If you’re suffering from chronic diarrhea, constipation, gas or bloating coupled with a poor immune system, your issue might be more than something to do with ‘what you ate last night’. There’s a fair chance that you might be suffering from a leaky gut.
What is a Leaky Gut?
A Leaky Gut, as the word suggests, literally means that the gut/intestine is leaking. Technically, the permeability of intestinal mucosa increases and as a result, a protein called Zonulin and consequently bacteria, toxins, digestive metabolites, and bacterial toxins leak into the bloodstream.
This increases the toxic build-up in the body which manifests itself on the skin, colon, hormones, lungs, liver, lymph and kidneys in the form of bloating, diarrhea and constipation. Autoimmune response could include rheumatoid arthritis, lupus, Celiac disease, migraines, a weak immune system and hormonal imbalances, etc.
The exact cause of a Leaky Gut is not known, but potential causes include a poor diet, chronic stress, toxin overload and imbalances in the gut microbiome or dysbiosis.
The Role of Grains in Increasing Gut Permeability
Dietary guidelines advise one to eat adequate amounts of (whole) grain products per day and are promoted as the fiber-rich foundation of a healthy diet. The question is, are grains really necessary as a part of our diet or can they be harmful?
Yes, grains are the main source of our energy for daily activities, brain function and even supply us with Vitamins B Complex and minerals like Zinc, Chromium, Iron, Calcium, Magnesium and Manganese, etc. that boost numerous biochemical reactions taking place in our body every moment. Having said that, grains & legumes also contain certain anti-nutritional compound/chemicals which can make them inflammatory and can affect some people.
What are the Anti-Nutritional Compounds in Grains?
Gluten is the main structural protein complex of grains like Wheat, Rye and Barley. They are incredibly widespread in modern diets due to the increased intake of processed/refined flour food products such as bread, cakes, pastries, sauces, ready meals and breakfast cereals.
Research has shown that in a person with gluten sensitivity, ingesting gluten significantly increases intestinal permeability immediately after the consumption. Studies have shown that the daily consumption of wheat products and other related cereal grains could contribute to the manifestation of chronic inflammation and autoimmune diseases.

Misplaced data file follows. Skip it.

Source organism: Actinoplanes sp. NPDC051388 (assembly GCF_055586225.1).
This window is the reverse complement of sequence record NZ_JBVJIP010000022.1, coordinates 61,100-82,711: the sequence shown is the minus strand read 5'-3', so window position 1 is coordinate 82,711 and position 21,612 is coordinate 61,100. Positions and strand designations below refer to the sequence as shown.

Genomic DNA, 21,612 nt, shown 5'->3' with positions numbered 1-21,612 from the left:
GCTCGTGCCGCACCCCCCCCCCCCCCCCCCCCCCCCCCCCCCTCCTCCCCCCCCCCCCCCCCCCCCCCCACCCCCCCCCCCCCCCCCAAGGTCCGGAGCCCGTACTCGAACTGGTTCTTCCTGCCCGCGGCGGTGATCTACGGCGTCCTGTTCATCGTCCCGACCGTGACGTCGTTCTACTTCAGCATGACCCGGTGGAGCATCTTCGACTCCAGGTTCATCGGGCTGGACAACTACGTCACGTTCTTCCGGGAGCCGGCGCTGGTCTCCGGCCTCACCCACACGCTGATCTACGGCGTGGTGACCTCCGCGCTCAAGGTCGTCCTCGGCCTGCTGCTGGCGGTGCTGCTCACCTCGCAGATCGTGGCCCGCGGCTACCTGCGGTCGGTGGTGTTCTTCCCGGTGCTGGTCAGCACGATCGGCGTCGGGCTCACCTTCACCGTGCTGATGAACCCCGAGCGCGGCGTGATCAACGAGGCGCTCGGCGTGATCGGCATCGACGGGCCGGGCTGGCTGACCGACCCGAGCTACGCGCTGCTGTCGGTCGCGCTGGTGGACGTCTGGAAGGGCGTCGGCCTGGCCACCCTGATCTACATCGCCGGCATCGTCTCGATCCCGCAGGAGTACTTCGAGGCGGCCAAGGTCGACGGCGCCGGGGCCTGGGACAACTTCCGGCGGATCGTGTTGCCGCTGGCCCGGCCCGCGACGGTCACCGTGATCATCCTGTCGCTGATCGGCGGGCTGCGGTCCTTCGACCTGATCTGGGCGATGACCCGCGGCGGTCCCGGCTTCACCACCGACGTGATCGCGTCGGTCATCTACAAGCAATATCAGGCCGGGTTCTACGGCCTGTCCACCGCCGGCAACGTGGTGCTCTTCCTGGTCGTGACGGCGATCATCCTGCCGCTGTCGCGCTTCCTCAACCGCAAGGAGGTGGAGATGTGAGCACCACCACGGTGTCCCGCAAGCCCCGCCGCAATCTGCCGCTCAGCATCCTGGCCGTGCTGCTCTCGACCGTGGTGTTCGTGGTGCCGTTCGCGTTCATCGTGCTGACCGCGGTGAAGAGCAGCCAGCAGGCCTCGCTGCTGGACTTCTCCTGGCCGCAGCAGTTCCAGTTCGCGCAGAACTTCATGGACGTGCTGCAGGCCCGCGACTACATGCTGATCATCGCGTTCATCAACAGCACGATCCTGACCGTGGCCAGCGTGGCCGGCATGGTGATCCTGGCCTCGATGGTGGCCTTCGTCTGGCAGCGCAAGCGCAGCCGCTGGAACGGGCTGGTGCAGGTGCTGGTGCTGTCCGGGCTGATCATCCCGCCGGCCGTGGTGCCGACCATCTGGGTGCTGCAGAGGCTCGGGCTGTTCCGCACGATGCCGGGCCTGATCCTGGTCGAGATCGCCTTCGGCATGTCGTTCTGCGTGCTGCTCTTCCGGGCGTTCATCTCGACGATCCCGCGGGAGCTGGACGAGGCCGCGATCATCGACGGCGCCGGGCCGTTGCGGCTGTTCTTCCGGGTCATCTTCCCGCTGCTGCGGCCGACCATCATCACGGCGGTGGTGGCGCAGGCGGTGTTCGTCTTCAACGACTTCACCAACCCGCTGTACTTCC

Both in vitro and in vivo studies demonstrate that gliadin, by releasing Zonulin and wheat germ agglutinin can both increase intestinal permeability and activate the immune system and have also been confirmed in human studies.
Grains have different types of lectins but all are not harmful. The harmful ones are Agglutinins and Prolamins. Agglutinins are a natural insecticide to protect crops from insects. But to get a higher yield of crop, grains are genetically modified (GM) to produce more of their natural insecticides which in turn make the grain inflammatory.
Prolamins are also not easily digested and most grains contain a Prolamin similar in structure to gluten. For example, Orzenin in rice or Avenin in oats or Gliadins in wheat.
3. Phytates and Phytic Acid
Phytates and Phytic Acid in the seeds of grains inhibits digestion and absorption of certain minerals (specifically zinc, iron, and calcium) by binding with them in the gut. These are vital for our immune system to function properly. Usually, a small amount of Phytates in diet does not cause a problem, as long as you’re getting adequate nutrients from the rest of your food. But mineral deficiencies may result when grains form the staple diet.
How Can You Manage a Leaky Gut?
- Go for gluten-free grains like bajra, rice, maize, and gluten-free oats. Even ‘gluten-free food products available in the market contain some food additives, food preservatives, some amount of fibre and added sugar which can further damage the gut lining. So, beware and read the nutritional label!
- Go for non-GMO and heirloom varieties of seeds that are passed down from generation to generation. Make sure to soak grains overnight in water mixed with a little bit of lemon juice or apple cider vinegar, sprout and slow cook them. These methods also activate Phytase, an enzyme present in the plant that breaks down Phytates.
- Don’t rush through your food, chew it slowly and thoroughly so that small particles of food can be well digested and absorbed in the intestine.
- Adopt an anti-inflammatory eating plan. Include plenty of colourful, fresh fruit and vegetables, seeds, soaked nuts, plant protein such as beans and lentils and oily fish. At the same time, exclude sugar, processed foods, red meat and alcohol. Fermented foods can replenish natural gut bacteria. Try curd, fermented pickle, sauerkraut, kefir or kombucha.
- Vegetables from the nightshade family (Solanaceae) like tomatoes, peppers, eggplant (brinjal) and potatoes, are high in lectins that can damage the gut lining. They don’t even breakdown while cooking. So those with autoimmune diseases should avoid these vegetables as well.
If grains are the staple food, they may obstruct digestion and contribute to a leaky gut. For those with autoimmune diseases or gluten sensitivity, it would be wise to completely exclude grains, pseudo-grains, legumes and nightshades. Also avoid nuts and seeds if they cause any inflammation. Once the intestinal gaps heals, medicines are reduced or stopped and there are no symptom, you may have these foods once in a while.
Medically, Leaky Gut Syndrome is a hypothetical, unrecognized condition.
We hope this article helps you! Do leave your thoughts and questions in the comments below!